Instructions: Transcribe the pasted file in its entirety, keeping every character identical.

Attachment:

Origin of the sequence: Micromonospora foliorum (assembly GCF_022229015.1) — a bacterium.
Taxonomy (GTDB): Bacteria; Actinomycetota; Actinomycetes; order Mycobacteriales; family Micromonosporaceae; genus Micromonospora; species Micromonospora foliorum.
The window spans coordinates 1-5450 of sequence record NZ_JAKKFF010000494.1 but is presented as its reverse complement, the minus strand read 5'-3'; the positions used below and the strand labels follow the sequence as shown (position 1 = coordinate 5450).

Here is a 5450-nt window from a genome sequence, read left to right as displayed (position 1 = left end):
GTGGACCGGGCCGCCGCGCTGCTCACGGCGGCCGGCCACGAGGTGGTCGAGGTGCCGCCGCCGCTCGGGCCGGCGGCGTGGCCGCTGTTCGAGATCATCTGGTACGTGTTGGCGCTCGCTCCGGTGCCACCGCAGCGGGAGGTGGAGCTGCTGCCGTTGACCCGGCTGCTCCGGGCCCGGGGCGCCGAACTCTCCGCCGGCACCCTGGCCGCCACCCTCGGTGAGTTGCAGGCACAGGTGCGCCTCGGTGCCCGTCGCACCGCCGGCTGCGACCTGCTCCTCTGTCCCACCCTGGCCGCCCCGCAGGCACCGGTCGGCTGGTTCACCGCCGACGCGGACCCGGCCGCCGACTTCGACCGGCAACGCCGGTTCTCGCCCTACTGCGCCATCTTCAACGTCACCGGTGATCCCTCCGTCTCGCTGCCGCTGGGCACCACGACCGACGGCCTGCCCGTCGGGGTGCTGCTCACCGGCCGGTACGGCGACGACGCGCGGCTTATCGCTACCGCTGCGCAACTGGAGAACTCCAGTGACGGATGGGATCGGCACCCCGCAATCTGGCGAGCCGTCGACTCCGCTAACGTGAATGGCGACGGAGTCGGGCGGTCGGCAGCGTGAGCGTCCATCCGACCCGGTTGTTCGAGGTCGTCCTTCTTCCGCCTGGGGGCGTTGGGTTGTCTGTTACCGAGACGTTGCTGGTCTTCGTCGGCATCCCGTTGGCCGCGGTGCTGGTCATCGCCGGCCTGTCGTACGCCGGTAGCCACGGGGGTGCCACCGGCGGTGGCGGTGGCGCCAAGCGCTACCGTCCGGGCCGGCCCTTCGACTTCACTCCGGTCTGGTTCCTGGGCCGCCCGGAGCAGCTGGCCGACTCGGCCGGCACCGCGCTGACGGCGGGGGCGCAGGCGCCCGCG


Origin of the sequence: Micromonospora foliorum (assembly GCF_022229015.1) — a bacterium.
Taxonomy (GTDB): Bacteria; Actinomycetota; Actinomycetes; order Mycobacteriales; family Micromonosporaceae; genus Micromonospora; species Micromonospora foliorum.
The window spans coordinates 1-5450 of sequence record NZ_JAKKFF010000494.1 but is presented as its reverse complement, the minus strand read 5'-3'; the positions used below and the strand labels follow the sequence as shown (position 1 = coordinate 5450).

Here is a 5450-nt window from a genome sequence, read left to right as displayed (position 1 = left end):
GTGGACCGGGCCGCCGCGCTGCTCACGGCGGCCGGCCACGAGGTGGTCGAGGTGCCGCCGCCGCTCGGGCCGGCGGCGTGGCCGCTGTTCGAGATCATCTGGTACGTGTTGGCGCTCGCTCCGGTGCCACCGCAGCGGGAGGTGGAGCTGCTGCCGTTGACCCGGCTGCTCCGGGCCCGGGGCGCCGAACTCTCCGCCGGCACCCTGGCCGCCACCCTCGGTGAGTTGCAGGCACAGGTGCGCCTCGGTGCCCGTCGCACCGCCGGCTGCGACCTGCTCCTCTGTCCCACCCTGGCCGCCCCGCAGGCACCGGTCGGCTGGTTCACCGCCGACGCGGACCCGGCCGCCGACTTCGACCGGCAACGCCGGTTCTCGCCCTACTGCGCCATCTTCAACGTCACCGGTGATCCCTCCGTCTCGCTGCCGCTGGGCACCACGACCGACGGCCTGCCCGTCGGGGTGCTGCTCACCGGCCGGTACGGCGACGACGCGCGGCTTATCGCTACCGCTGCGCAACTGGAGAACTCCAGTGACGGATGGGATCGGCACCCCGCAATCTGGCGAGCCGTCGACTCCGCTAACGTGAATGGCGACGGAGTCGGGCGGTCGGCAGCGTGAGCGTCCATCCGACCCGGTTGTTCGAGGTCGTCCTTCTTCCGCCTGGGGGCGTTGGGTTGTCTGTTACCGAGACGTTGCTGGTCTTCGTCGGCATCCCGTTGGCCGCGGTGCTGGTCATCGCCGGCCTGTCGTACGCCGGTAGCCACGGGGGTGCCACCGGCGGTGGCGGTGGCGCCAAGCGCTACCGTCCGGGCCGGCCCTTCGACTTCACTCCGGTCTGGTTCCTGGGCCGCCCGGAGCAGCTGGCCGACTCGGCCGGCACCGCGCTGACGGCGGGGGCGCAGGCGCCCGCG